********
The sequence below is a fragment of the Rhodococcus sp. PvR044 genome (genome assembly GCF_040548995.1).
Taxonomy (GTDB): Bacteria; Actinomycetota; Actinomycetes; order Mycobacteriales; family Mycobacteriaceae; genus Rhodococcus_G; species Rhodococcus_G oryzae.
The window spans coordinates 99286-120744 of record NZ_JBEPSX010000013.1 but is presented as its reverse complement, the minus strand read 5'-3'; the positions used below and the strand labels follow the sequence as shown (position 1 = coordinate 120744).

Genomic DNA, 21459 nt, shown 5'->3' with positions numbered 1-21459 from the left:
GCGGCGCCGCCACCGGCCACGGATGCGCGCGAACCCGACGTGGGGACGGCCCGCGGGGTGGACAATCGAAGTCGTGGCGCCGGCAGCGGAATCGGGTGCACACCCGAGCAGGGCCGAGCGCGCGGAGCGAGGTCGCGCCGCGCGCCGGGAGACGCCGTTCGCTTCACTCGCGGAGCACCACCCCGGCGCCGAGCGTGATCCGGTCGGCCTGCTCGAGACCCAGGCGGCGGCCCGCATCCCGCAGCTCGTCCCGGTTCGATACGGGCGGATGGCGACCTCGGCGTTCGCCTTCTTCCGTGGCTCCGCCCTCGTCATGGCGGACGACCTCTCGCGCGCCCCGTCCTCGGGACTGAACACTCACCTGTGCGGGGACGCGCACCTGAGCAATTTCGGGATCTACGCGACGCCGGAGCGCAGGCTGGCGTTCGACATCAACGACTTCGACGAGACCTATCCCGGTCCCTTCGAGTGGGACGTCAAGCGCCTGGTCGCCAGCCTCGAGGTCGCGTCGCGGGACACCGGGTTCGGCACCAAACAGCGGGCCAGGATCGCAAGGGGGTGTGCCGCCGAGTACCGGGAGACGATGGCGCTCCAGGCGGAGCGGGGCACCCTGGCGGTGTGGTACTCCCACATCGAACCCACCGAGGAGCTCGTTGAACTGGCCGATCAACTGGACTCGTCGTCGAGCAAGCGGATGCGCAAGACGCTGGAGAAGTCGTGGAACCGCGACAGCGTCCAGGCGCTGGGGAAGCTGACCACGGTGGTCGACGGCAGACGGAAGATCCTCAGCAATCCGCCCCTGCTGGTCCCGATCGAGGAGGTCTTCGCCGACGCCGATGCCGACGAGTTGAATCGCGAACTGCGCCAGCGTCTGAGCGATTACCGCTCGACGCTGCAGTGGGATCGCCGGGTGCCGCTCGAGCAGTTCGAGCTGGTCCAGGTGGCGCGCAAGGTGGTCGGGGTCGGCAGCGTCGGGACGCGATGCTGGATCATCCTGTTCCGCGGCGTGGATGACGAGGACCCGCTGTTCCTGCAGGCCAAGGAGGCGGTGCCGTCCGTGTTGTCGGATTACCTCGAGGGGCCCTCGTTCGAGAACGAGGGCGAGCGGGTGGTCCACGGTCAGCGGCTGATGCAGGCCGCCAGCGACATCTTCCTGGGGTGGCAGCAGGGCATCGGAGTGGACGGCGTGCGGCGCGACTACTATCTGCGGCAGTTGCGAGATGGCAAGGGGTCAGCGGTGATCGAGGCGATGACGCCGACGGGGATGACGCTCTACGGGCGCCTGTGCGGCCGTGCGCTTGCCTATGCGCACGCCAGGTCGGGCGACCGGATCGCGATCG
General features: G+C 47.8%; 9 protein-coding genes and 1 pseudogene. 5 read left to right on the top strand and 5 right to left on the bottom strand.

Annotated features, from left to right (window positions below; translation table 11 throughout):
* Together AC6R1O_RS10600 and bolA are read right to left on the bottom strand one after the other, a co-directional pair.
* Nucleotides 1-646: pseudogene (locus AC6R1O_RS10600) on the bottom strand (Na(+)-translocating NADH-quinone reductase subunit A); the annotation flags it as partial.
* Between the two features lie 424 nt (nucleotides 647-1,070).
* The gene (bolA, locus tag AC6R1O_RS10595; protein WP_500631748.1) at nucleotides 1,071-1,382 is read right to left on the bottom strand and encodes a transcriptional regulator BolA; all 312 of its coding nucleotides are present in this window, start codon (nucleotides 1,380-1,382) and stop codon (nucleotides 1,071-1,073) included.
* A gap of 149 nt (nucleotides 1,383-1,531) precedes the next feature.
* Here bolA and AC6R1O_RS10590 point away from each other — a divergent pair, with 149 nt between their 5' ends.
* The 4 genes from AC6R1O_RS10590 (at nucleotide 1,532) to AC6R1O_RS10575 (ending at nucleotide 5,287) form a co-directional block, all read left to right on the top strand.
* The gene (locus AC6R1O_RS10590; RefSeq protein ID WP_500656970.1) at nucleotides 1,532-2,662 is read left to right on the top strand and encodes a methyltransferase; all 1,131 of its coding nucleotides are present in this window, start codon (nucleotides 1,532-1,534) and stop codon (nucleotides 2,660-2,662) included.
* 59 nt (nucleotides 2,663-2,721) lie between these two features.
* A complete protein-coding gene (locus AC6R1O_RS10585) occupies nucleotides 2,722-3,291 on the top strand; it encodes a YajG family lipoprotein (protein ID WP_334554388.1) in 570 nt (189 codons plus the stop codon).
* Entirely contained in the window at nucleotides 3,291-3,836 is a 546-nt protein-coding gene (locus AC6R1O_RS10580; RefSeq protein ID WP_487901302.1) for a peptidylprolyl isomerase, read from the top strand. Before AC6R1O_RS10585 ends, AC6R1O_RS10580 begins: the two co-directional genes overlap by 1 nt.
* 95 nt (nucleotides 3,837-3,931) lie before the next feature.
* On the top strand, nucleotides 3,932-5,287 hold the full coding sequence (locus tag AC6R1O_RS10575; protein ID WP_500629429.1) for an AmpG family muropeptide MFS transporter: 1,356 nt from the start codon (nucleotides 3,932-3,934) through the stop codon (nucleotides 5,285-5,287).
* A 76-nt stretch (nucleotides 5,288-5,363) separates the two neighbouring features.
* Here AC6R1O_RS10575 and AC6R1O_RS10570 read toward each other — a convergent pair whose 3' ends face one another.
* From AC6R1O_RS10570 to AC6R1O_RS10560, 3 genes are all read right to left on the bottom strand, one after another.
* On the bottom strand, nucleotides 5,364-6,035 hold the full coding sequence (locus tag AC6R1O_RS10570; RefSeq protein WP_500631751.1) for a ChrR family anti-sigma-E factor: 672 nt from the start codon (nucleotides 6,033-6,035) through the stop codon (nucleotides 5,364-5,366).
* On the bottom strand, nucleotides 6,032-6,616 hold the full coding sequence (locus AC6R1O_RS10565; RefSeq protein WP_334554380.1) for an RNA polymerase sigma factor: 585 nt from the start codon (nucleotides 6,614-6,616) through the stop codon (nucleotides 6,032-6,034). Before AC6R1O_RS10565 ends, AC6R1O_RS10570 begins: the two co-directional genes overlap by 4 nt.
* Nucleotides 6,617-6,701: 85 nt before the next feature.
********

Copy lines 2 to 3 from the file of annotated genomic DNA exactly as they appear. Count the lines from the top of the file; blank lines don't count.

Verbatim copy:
Taxonomy (GTDB): Bacteria; Actinomycetota; Actinomycetes; order Mycobacteriales; family Mycobacteriaceae; genus Rhodococcus_G; species Rhodococcus_G oryzae.
The window spans coordinates 99286-120744 of record NZ_JBEPSX010000013.1 but is presented as its reverse complement, the minus strand read 5'-3'; the positions used below and the strand labels follow the sequence as shown (position 1 = coordinate 120744).